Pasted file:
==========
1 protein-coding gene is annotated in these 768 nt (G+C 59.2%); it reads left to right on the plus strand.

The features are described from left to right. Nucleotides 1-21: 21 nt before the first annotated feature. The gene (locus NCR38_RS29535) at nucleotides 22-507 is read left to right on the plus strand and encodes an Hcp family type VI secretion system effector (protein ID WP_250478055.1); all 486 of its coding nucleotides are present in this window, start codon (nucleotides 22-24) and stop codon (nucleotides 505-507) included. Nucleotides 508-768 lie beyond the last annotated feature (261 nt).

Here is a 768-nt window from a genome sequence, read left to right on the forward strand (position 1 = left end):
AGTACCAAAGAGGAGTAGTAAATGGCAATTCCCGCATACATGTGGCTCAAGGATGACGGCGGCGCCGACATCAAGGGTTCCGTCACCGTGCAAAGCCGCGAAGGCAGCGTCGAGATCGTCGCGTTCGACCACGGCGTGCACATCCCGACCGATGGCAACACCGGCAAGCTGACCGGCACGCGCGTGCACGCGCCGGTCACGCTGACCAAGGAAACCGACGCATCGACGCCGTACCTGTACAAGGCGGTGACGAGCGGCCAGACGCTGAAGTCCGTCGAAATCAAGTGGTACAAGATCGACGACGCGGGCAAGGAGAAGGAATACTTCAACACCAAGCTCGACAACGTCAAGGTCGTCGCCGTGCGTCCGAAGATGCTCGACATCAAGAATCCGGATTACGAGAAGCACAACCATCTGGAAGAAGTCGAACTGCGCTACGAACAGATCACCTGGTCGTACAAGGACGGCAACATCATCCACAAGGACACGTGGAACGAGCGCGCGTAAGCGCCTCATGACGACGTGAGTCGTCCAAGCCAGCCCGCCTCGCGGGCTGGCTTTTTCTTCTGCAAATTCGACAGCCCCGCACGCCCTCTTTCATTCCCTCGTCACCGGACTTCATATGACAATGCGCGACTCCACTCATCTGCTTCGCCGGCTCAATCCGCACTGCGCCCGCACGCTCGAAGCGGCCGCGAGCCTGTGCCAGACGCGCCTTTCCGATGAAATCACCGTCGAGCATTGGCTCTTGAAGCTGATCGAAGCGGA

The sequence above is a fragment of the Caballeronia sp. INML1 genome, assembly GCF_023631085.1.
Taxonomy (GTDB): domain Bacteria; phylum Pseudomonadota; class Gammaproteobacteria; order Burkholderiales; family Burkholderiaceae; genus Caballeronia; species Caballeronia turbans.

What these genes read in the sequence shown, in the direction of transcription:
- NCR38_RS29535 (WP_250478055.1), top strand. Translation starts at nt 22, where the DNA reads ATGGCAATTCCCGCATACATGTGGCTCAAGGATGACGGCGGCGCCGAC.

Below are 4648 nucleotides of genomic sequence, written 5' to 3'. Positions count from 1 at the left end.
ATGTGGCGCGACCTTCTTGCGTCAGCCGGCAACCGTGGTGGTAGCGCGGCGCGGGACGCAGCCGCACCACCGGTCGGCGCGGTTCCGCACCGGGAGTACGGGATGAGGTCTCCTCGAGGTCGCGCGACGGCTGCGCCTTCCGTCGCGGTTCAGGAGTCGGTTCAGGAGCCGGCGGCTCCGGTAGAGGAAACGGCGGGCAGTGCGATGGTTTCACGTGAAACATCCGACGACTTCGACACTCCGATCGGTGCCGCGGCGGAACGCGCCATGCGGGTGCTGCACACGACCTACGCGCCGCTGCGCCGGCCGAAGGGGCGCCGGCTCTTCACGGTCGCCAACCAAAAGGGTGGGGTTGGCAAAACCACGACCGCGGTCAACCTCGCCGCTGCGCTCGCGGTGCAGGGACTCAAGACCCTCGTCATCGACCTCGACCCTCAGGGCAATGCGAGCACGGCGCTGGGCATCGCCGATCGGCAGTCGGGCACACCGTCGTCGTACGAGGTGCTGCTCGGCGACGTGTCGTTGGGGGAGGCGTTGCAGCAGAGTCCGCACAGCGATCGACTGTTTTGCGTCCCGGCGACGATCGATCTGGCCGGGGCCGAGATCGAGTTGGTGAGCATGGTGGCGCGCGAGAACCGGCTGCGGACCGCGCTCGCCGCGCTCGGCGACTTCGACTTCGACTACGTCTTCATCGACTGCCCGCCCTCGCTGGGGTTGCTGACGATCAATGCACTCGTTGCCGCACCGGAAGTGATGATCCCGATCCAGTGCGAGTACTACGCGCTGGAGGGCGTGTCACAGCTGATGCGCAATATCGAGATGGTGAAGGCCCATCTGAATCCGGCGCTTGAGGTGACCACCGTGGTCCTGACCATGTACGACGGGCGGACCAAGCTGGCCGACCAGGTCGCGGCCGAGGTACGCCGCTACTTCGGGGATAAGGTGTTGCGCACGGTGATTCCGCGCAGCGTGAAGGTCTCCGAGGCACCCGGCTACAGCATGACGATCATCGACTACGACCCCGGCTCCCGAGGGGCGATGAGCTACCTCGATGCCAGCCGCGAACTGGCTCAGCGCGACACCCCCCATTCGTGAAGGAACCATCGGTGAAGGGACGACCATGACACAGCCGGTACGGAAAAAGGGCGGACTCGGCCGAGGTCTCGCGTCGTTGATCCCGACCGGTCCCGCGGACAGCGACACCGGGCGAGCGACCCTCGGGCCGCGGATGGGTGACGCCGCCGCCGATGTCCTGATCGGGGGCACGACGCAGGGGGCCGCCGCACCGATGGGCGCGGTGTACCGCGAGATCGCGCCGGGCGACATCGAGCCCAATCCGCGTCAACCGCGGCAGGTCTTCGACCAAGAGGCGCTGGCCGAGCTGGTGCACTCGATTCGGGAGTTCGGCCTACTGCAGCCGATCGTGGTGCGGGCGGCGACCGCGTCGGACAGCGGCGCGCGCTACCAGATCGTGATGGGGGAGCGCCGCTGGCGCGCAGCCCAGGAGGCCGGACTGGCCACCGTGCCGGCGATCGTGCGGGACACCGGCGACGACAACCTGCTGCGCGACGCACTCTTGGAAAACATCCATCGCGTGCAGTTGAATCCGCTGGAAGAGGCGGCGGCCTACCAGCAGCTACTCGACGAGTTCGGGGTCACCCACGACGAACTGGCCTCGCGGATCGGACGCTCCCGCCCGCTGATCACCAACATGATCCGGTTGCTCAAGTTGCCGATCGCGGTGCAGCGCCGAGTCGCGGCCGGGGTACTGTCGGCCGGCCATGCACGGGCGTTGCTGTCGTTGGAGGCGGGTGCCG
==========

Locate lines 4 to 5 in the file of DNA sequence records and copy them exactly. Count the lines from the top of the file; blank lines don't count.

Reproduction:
AGTACCAAAGAGGAGTAGTAAATGGCAATTCCCGCATACATGTGGCTCAAGGATGACGGCGGCGCCGACATCAAGGGTTCCGTCACCGTGCAAAGCCGCGAAGGCAGCGTCGAGATCGTCGCGTTCGACCACGGCGTGCACATCCCGACCGATGGCAACACCGGCAAGCTGACCGGCACGCGCGTGCACGCGCCGGTCACGCTGACCAAGGAAACCGACGCATCGACGCCGTACCTGTACAAGGCGGTGACGAGCGGCCAGACGCTGAAGTCCGTCGAAATCAAGTGGTACAAGATCGACGACGCGGGCAAGGAGAAGGAATACTTCAACACCAAGCTCGACAACGTCAAGGTCGTCGCCGTGCGTCCGAAGATGCTCGACATCAAGAATCCGGATTACGAGAAGCACAACCATCTGGAAGAAGTCGAACTGCGCTACGAACAGATCACCTGGTCGTACAAGGACGGCAACATCATCCACAAGGACACGTGGAACGAGCGCGCGTAAGCGCCTCATGACGACGTGAGTCGTCCAAGCCAGCCCGCCTCGCGGGCTGGCTTTTTCTTCTGCAAATTCGACAGCCCCGCACGCCCTCTTTCATTCCCTCGTCACCGGACTTCATATGACAATGCGCGACTCCACTCATCTGCTTCGCCGGCTCAATCCGCACTGCGCCCGCACGCTCGAAGCGGCCGCGAGCCTGTGCCAGACGCGCCTTTCCGATGAAATCACCGTCGAGCATTGGCTCTTGAAGCTGATCGAAGCGGA

The sequence above is a fragment of the Caballeronia sp. INML1 genome, assembly GCF_023631085.1.